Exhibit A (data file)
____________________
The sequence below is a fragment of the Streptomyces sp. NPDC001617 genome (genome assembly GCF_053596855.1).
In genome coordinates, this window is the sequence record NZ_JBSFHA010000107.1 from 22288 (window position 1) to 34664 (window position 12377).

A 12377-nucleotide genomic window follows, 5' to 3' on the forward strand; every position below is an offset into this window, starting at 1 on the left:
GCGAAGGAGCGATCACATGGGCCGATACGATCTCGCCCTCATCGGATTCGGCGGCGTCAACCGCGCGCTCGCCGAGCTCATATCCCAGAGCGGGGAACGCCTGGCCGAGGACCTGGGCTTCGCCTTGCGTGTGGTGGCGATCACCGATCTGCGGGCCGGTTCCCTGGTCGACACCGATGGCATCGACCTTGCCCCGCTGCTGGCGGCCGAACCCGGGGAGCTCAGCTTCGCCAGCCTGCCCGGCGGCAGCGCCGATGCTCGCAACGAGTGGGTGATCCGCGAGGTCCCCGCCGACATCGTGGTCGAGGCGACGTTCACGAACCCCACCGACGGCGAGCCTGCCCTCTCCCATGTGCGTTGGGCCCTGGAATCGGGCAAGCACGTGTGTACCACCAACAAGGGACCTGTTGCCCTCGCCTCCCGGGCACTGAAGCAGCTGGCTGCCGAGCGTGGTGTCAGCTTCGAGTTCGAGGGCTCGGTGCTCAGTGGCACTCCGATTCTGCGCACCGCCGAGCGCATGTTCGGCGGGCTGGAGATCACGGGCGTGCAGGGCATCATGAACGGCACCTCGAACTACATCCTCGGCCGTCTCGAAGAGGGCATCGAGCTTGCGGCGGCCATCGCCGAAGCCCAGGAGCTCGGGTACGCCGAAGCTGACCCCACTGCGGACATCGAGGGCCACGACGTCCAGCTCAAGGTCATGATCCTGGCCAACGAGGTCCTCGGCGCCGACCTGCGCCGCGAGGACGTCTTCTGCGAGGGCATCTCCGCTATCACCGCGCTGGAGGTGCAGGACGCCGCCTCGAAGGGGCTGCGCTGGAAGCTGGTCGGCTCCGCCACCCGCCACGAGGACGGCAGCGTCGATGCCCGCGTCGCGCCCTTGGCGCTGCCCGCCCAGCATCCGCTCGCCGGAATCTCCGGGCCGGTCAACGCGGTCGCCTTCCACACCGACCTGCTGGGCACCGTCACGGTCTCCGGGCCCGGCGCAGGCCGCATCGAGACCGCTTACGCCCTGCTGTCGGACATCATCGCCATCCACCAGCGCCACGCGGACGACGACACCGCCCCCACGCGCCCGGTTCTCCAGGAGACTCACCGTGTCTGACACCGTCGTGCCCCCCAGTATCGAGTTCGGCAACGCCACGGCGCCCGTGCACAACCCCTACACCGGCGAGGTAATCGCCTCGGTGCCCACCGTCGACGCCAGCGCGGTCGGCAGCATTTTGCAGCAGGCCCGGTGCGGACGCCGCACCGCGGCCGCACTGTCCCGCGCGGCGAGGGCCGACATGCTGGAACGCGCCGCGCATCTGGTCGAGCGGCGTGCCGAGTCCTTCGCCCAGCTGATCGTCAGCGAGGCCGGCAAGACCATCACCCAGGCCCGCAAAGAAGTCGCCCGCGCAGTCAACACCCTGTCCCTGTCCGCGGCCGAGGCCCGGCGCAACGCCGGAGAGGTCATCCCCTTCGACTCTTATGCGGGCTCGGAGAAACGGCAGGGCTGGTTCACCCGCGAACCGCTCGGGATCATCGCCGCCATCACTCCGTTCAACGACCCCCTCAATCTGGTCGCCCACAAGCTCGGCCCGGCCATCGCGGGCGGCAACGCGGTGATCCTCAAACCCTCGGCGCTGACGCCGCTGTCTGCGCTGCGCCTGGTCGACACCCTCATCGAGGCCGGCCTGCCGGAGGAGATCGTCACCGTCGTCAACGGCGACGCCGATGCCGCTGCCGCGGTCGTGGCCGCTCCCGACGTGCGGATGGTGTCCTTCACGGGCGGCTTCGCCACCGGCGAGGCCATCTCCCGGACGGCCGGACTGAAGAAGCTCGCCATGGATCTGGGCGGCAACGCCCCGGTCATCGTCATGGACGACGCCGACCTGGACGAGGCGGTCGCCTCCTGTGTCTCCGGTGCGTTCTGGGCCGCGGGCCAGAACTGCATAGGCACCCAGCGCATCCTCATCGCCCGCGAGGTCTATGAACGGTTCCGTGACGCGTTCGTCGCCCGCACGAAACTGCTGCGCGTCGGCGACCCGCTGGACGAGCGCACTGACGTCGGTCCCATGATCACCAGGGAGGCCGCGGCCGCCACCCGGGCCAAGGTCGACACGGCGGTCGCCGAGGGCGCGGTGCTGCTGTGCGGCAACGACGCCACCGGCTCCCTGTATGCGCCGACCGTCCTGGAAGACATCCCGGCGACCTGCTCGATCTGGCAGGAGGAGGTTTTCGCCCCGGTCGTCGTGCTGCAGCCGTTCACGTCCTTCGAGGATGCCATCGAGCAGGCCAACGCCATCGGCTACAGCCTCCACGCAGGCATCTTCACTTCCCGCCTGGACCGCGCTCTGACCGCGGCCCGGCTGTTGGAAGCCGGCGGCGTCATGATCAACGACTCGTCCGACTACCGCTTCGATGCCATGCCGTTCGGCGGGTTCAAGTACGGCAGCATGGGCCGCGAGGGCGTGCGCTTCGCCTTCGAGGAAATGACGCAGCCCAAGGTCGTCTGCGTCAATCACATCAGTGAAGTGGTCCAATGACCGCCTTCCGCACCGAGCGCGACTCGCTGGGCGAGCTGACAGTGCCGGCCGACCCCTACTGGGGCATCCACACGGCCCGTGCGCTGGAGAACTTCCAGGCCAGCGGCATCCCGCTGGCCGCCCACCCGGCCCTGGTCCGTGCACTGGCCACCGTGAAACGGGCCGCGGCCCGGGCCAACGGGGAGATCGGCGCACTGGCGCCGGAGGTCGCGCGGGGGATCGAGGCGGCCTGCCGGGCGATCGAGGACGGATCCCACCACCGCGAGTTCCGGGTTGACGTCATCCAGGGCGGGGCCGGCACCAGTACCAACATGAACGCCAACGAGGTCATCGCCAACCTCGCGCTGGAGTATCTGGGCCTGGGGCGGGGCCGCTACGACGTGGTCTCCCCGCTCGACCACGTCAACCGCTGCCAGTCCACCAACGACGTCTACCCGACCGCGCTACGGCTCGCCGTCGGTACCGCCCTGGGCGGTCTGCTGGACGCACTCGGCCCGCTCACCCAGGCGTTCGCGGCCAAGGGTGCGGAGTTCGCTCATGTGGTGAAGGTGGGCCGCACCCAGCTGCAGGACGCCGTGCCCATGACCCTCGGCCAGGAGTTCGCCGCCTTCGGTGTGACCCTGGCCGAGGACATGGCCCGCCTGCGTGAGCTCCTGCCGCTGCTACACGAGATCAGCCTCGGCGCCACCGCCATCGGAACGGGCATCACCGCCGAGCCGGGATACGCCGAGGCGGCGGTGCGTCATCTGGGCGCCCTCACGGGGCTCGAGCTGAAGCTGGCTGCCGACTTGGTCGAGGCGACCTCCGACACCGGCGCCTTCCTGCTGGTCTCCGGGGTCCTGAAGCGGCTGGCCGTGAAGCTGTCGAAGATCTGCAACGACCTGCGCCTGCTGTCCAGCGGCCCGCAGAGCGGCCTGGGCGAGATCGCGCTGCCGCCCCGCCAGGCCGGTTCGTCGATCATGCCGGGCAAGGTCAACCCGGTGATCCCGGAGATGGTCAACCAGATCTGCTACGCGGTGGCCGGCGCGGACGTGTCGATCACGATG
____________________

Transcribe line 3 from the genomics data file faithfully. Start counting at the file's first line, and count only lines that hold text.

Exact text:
A 12377-nucleotide genomic window follows, 5' to 3' on the forward strand; every position below is an offset into this window, starting at 1 on the left: